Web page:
The chilled antifreeze solution exits the chillers at approximately 25ºF. A hydraulic separator prevents the pressure dynamics of the chiller circulators from interfering with the pressure dynamics of the main loop circulator and  allows the chillers to maintain their minimum operating flow rate under other operating conditions. This separator also eliminates air, dirt and magnetic particles from the fluid.

The chilled antifreeze is routed into the coils of the ice storage tanks by a modulating valve. The slightly warmer antifreeze exiting the tanks flows through another hydraulic separator, through the main loop circulator, and eventually back to the chillers. 

Although the loads are shown to be off during the ice-making cycle, which typically occurs at night, it is possible for one or more of the loads to operate during this time if needed. A 3-way motorized valve mixes some of the 31ºF antifreeze solution leaving the ice storage tanks and into the hydraulic separator, with some of the water returning from any active load to achieve a supply fluid temperature of approximately 44ºF to the active cooling load. The ice production cycle continues until approximately 95% of the water in the ice bank tanks has been frozen, or possibly until the off-peak period ends.

Figure 9-8

Figure 9-8 shows the system during the ice-melting mode. The chillers are assumed to be off, and the cooling load is completely supplied from the ice bank tanks. 

If a condition is reached where the ice storage tanks can no longer supply the cooling load, one of the chillers would be operated, perhaps at partial capacity, to supplement the output of the ice storage tanks. The modulating 3-way valve would determine the proportions of flow through the ice bank versus straight through the valve.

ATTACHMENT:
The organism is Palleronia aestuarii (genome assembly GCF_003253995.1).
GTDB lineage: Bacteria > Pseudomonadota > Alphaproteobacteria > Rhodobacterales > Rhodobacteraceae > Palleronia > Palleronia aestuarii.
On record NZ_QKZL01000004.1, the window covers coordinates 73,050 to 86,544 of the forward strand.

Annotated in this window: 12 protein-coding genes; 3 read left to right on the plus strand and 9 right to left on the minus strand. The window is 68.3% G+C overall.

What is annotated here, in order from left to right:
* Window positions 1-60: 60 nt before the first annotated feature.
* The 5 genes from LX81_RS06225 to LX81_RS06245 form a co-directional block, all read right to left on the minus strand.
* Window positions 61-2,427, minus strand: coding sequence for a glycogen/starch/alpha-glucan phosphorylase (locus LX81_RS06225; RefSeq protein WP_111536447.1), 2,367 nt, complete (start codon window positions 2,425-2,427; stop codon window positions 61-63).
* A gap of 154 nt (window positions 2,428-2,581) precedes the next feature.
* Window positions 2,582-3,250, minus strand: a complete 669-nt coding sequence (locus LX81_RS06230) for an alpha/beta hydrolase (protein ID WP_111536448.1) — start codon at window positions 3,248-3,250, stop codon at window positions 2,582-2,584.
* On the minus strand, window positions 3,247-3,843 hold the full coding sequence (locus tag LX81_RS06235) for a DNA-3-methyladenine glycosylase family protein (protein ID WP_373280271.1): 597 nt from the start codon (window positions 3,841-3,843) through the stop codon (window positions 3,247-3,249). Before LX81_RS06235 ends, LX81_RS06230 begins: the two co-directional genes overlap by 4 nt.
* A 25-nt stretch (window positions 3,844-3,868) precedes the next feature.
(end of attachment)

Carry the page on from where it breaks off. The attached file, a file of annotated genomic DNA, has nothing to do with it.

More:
Figure 9-9

Figure 9-9 shows a scenario where the cooling effect available from the ice storage tank has been depleted (e.g., all ice melted and the water in the tanks elevated to a temperature that can no longer provide adequate cooling at the loads).

At this point, the chillers supply the entire cooling load. The two hydraulic separators allow the chiller flow rates to be independent of the main loop flow. They also allow the load flow rate to be independent of the main loop flow rate.

The load consists of multiple 4-pipe air handlers. Flow to each chilled-water coil is controlled by a zone valve. A pressure-independent balancing valve maintains a stable predetermined flow rate through each coil when the associated zone valve is open, regardless of the on/off status of the other air handlers. A variable-speed pressure-regulated circulator automatically adjusts its speed based on proportional differential pressure control. The 3-way mixing valve downstream of the load circulator would have its bypass fully closed. System fluid would be supplied to each air handler at 44ºF. The fluid leaving each active air handler at approximately 58ºF would pass through the hydraulic separator and back to the chiller. If modern ECM circulators are used, a building automation system can be used to match flow rate of the main loop circulator to the flow rate of the load circulator. This prevents mixing within the hydraulic separator and assures that the warmest fluid is returned to the chiller.